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Lil ’58 Build Update

The Lil 58 build has moved on quite a bit and is drawing to a close as far as the woodwork aspect goes. Since my last post, the body has been bound and the neck is nearing completion.

The body is bound in 2mm thick grained ivoroid which is glued and taped as I work round the body. In order to bend the binding round tight curves, like the horns, I heat it with a hairdryer and overbend it slightly. The binding is glued using a specialist ‘solvent weld’ adhesive.

Installing the Lil '58 Body Binding - Williams Guitars

Gluing the ivoroid binding in place.

When the glue has cured the binding is scraped flush with the top and sides of the body using a sharp cabinet scraper.

Scraping the Lil '58 Body Binding - Williams Guitars

Trimming the binding flush to the body with a cabinet scraper.

The fingerboard and headstock are bound in the same way though in this case the binding is shallower and thinner and the binding is cut and mitred at the sharp corners.

Lil '58 Headstock Binding - Williams Guitars

The bound headstock with ebony head veneer.

Before the neck is joined to the body I finish as much of the neck as possible as it’s much easier to work when the two are still seperate. Access to and around the heel is where finishing gets harder if the two are joined so, this is finished and sanded before joining. This leaves me with just a little clean up to do around the joint when the neck is permanently fixed. Before I carve the neck heel I glue on the ebony heel cap, I usually fit a heel cap to all the the necks on a Lil 58.

Lil '58 Carving the neck heel - Williams Guitars

Rough carving the neck heel with various rasps.

Once the rough carving has been done I use coarse cloth backed abrasive strips to blend and even out the curves and transition from neck to heel. Cawls are taped around the neck tenon to prevent any damage to the edges of the joint.

Lil '58 Blending the neck and heel - Williams Guitars

Blending in the transition from neck to heel with coarse abrasive.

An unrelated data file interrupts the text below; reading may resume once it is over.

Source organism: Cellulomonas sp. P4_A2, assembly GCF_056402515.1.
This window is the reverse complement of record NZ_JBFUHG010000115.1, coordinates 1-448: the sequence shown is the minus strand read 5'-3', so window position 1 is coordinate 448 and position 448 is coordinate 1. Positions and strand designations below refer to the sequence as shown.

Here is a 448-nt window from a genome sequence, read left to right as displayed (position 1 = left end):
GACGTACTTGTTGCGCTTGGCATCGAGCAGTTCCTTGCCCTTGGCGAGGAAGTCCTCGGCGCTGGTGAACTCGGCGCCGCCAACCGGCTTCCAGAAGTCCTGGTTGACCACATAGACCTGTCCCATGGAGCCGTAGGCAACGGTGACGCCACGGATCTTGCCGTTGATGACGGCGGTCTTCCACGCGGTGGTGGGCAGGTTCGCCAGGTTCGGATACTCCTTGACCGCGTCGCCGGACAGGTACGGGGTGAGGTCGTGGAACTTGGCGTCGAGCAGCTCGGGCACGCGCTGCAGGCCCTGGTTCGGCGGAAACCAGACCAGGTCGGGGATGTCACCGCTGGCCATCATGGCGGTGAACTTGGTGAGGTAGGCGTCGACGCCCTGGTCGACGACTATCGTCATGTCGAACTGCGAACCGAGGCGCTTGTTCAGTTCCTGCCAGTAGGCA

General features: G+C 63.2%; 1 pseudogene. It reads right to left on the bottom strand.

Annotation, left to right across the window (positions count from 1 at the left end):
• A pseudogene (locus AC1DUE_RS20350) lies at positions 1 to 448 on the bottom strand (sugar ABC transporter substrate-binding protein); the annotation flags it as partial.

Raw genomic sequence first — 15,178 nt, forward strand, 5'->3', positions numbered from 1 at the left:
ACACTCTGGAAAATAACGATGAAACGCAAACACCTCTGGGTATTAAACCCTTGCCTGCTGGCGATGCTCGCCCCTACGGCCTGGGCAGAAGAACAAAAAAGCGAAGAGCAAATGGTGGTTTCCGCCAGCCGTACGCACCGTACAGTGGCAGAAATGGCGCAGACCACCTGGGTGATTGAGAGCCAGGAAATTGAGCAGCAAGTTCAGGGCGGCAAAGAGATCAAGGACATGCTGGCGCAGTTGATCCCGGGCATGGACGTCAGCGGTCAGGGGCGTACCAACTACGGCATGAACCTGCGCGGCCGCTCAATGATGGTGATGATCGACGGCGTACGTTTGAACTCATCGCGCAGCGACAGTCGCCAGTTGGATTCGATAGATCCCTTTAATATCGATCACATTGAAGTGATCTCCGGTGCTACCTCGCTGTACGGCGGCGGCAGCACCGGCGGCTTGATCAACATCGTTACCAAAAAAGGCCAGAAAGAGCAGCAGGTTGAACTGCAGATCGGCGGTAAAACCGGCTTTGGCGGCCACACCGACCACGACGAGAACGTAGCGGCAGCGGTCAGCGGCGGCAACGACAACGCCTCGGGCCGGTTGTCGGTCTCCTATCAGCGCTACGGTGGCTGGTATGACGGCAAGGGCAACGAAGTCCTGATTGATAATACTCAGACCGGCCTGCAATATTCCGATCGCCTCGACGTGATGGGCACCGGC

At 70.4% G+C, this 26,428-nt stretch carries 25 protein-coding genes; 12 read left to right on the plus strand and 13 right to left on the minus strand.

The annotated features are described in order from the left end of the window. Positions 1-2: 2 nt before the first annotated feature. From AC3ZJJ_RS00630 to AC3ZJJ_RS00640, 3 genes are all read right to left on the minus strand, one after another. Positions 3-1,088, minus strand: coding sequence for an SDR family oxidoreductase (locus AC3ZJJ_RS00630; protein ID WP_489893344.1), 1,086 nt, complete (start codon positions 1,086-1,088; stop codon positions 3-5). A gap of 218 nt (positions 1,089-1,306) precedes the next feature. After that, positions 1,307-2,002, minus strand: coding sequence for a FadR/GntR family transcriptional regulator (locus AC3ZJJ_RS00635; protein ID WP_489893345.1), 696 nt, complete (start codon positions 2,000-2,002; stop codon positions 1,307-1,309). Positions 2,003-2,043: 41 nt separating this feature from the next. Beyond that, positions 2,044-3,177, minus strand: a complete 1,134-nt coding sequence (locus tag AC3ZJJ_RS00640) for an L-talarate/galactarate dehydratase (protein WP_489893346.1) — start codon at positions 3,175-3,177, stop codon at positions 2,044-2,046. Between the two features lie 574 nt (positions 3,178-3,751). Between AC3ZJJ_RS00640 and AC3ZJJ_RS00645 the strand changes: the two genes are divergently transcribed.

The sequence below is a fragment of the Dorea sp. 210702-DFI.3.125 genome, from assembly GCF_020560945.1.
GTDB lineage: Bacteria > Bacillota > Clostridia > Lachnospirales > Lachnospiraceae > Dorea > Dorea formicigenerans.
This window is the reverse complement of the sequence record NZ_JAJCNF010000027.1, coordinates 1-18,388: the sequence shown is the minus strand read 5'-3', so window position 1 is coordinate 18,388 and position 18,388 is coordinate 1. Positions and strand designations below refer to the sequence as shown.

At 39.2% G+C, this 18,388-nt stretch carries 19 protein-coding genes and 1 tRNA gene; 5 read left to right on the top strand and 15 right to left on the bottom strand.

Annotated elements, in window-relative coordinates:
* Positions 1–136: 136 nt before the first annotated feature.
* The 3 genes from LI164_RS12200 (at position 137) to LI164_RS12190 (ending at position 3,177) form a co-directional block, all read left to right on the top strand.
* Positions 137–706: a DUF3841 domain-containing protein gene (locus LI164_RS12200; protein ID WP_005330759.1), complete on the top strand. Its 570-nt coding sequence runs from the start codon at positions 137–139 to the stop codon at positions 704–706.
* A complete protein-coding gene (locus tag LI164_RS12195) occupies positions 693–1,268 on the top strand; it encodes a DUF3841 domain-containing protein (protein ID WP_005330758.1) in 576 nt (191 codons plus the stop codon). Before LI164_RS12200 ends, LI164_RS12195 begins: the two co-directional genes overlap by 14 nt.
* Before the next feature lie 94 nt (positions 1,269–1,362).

When the heel shaping is complete I finish shaping the neck profile before carving the transition between neck and headstock. The carved neck is scraped and then any bumps are smoothed out using a coarse abrasive strip rolled in a zig zag fashion up and down the neck.

Lil '58 Roll sanding the neck - Williams Guitars

Roll sanding the neck with coarse abrasive.

I carve a volute where the neck meets the headstock, for increased strength, rigidity and I like the aesthetics of it. The upstand is shaped with a medium thumb plane and is finished off with various scrapers. A rasp and round file are used to blend the area leading from the neck to the headstock sides.

Lil '58 Carving the volute - Williams Guitars

Carving the volute with a thumb plane.

Lil '58 Finish scraping the volute - Williams Guitars

Finishing off with a goose neck scraper.

With the majority of the heavy neck work completed I can then move on to checking and adjusting the neck joint. The neck joint is keyed and self tightening when clamped in one direction. This allows me to dry joint the neck for final check of neck angle and side to side accuracy, also for cambering the fingerboard, dotting and fretting.

Lil '58 Neck first dry fit - Williams Guitars

The neck and body dry jointed for a first fit.

When all the neck work is completed the neck and body will be seperated again, final sanded and then permanently glued in place.

 

 

 

 

  1. rory
    rory01-05-2012

    Happy New Year Min!!!!

    Hope its a good one!

    10 4

    • Haydn
      Haydn01-05-2012

      Good to see you here Rory! All was good, hope yours is too.

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